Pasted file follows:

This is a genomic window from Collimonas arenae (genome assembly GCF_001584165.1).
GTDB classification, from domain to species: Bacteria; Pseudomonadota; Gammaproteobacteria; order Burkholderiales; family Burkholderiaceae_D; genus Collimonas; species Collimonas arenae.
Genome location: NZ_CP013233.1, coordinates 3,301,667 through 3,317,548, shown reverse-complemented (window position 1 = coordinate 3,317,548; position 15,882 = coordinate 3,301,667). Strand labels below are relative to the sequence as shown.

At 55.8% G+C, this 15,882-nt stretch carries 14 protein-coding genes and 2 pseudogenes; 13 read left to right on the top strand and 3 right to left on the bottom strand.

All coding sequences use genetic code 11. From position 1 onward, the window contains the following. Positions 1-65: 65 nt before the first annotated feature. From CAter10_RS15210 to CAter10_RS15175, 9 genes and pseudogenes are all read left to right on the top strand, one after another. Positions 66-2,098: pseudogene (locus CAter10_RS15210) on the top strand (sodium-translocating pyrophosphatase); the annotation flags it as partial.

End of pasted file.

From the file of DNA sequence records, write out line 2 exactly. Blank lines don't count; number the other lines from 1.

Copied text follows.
GTDB classification, from domain to species: Bacteria; Pseudomonadota; Gammaproteobacteria; order Burkholderiales; family Burkholderiaceae_D; genus Collimonas; species Collimonas arenae.